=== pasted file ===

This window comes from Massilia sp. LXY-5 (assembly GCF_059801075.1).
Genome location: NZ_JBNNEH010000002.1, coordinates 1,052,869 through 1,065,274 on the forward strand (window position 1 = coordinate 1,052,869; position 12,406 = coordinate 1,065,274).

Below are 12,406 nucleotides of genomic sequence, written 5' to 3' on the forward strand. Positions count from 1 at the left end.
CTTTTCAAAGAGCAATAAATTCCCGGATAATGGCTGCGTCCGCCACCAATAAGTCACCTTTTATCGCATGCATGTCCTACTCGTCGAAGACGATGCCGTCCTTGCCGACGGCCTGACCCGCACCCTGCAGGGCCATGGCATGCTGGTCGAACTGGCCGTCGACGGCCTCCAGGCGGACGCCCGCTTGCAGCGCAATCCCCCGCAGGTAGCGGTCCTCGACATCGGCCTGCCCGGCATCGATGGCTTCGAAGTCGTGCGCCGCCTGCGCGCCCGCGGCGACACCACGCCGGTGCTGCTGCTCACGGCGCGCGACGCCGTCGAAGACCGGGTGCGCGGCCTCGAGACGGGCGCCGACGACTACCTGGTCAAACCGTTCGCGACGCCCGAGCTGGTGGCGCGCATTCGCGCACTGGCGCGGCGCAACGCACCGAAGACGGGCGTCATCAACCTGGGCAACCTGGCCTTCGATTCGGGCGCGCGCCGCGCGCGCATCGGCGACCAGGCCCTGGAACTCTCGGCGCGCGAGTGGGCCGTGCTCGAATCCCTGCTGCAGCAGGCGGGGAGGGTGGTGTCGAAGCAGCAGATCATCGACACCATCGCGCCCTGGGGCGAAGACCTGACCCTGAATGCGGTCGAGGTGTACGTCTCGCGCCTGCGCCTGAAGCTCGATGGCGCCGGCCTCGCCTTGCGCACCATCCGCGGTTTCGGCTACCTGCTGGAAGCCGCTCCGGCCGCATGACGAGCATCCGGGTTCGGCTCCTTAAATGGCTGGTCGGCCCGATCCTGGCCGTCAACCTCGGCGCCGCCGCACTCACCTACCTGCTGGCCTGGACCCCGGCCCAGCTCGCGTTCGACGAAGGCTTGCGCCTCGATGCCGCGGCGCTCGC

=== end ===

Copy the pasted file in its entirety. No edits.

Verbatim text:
This window comes from Massilia sp. LXY-5 (assembly GCF_059801075.1).
Genome location: NZ_JBNNEH010000002.1, coordinates 1,052,869 through 1,065,274 on the forward strand (window position 1 = coordinate 1,052,869; position 12,406 = coordinate 1,065,274).

Below are 12,406 nucleotides of genomic sequence, written 5' to 3' on the forward strand. Positions count from 1 at the left end.
CTTTTCAAAGAGCAATAAATTCCCGGATAATGGCTGCGTCCGCCACCAATAAGTCACCTTTTATCGCATGCATGTCCTACTCGTCGAAGACGATGCCGTCCTTGCCGACGGCCTGACCCGCACCCTGCAGGGCCATGGCATGCTGGTCGAACTGGCCGTCGACGGCCTCCAGGCGGACGCCCGCTTGCAGCGCAATCCCCCGCAGGTAGCGGTCCTCGACATCGGCCTGCCCGGCATCGATGGCTTCGAAGTCGTGCGCCGCCTGCGCGCCCGCGGCGACACCACGCCGGTGCTGCTGCTCACGGCGCGCGACGCCGTCGAAGACCGGGTGCGCGGCCTCGAGACGGGCGCCGACGACTACCTGGTCAAACCGTTCGCGACGCCCGAGCTGGTGGCGCGCATTCGCGCACTGGCGCGGCGCAACGCACCGAAGACGGGCGTCATCAACCTGGGCAACCTGGCCTTCGATTCGGGCGCGCGCCGCGCGCGCATCGGCGACCAGGCCCTGGAACTCTCGGCGCGCGAGTGGGCCGTGCTCGAATCCCTGCTGCAGCAGGCGGGGAGGGTGGTGTCGAAGCAGCAGATCATCGACACCATCGCGCCCTGGGGCGAAGACCTGACCCTGAATGCGGTCGAGGTGTACGTCTCGCGCCTGCGCCTGAAGCTCGATGGCGCCGGCCTCGCCTTGCGCACCATCCGCGGTTTCGGCTACCTGCTGGAAGCCGCTCCGGCCGCATGACGAGCATCCGGGTTCGGCTCCTTAAATGGCTGGTCGGCCCGATCCTGGCCGTCAACCTCGGCGCCGCCGCACTCACCTACCTGCTGGCCTGGACCCCGGCCCAGCTCGCGTTCGACGAAGGCTTGCGCCTCGATGCCGCGGCGCTCGC